How can Nielsen show declines in pay TV households numbering close to 2 million and the Wall Street data only come in around 125,000 lost subscriptions? Considering Nielsen is only surveying residential households I would look toward business pay TV subscriptions as the reason for this discrepancy.
Unfortunately, many in the web news / blogosphere are also quoting these misleading numbers. Chris O’Brien at Venture Beat used the report to express:
“Cord cutting in general remains less of thing than many pundits would have you believe.”
Will Richmond at Videonuze used the data to claim:
Despite all the talk of massive cord-cutting being just around the corner, evidence continues to demonstrate that the U.S. pay-TV business remains relatively healthy.
Daniel B. Kline at The Motley Fool had this to say:
That’s a trickle, not a flood, and it shows that while cord cutting may happen at some point, it’s not happening yet on a widespread basis.
However, not everyone ignores the indicators of people leaving pay TV in favor of the industry data. Jared Newman at Techhive drew a conclusion similar to mine from the Nielsen research saying:
The number of Internet-only homes more than doubled year-over-year in the fourth quarter, from 1.3 million to nearly 3 million.
And Sarah Perez at Tech Crunch found this juicy nugget in the Nielsen data:
“two in five U.S. households now subscribe to a streaming service like Netflix, Amazon Prime or Hulu Plus”
To Sarah and Jared’s point, with 40% of the country already subscribing to a streaming service and the number of broadband only customers more than doubling in a year it hardly seems that cord cutting is “negligible.” Combine their views with the compiled data table above, I would say cord cutting is obvious and hard to ignore.
To be fair, pay TV did see a gain of 173,000 households between quarters 3 and 4 of 2014. Although, that pales in comparison to the more than half a million households that joined the ranks of cord cutters and nevers over that same time. This is an indication that a larger number of newly formed households are opting for over the air and streaming alternatives instead of satellite and cable TV options.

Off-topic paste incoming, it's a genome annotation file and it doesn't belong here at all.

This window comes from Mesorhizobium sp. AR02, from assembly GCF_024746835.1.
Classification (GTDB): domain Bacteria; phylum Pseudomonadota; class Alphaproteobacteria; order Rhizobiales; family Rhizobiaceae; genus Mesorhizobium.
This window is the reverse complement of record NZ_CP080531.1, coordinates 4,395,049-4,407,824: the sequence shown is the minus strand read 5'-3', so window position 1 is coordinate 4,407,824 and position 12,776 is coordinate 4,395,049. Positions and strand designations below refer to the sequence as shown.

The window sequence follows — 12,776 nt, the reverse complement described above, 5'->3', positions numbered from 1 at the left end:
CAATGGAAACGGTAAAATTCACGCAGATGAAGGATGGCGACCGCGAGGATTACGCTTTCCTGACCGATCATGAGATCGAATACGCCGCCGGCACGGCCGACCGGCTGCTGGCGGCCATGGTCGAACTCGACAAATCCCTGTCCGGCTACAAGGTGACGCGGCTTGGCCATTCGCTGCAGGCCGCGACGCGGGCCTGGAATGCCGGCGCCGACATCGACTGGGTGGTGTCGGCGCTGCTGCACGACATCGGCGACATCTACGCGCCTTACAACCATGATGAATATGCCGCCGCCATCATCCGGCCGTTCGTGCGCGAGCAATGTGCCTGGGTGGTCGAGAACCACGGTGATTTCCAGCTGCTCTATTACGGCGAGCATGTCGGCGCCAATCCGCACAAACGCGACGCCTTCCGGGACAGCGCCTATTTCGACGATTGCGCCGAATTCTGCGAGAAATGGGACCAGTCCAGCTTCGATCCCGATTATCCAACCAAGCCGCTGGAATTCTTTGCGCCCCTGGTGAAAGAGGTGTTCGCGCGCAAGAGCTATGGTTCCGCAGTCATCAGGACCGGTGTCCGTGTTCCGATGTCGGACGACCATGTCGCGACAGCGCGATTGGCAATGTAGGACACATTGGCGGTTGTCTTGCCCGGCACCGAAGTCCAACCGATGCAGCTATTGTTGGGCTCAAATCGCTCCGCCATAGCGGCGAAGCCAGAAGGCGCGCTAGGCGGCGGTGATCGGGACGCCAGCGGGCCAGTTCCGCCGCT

To look at this from another perspective, by the end of 2014, 13.2% of U.S. households were watching television using only over the air antennas and over the top streaming devices. At the end of 2013, that number was only 10.9% of U.S. households. Therefore, within 1 year the number of households watching television without a cable or satellite subscription increased by over 20%.
Contrary to the minor pay TV subscriber losses reflected in the industry data, the numbers from Nielsen paints a dire picture for cable and satellite TV providers. The data clearly shows that nearly 2 million American households have dropped their cable, satellite and fiber TV subscriptions last year.
Furthermore, it’s easy to see those households shifting to broadcast and broadband only television. Unless of course, you use the data provided by the cable and satellite companies to shareholders. Then, the reality facing the pay TV industry is a bit harder to grasp.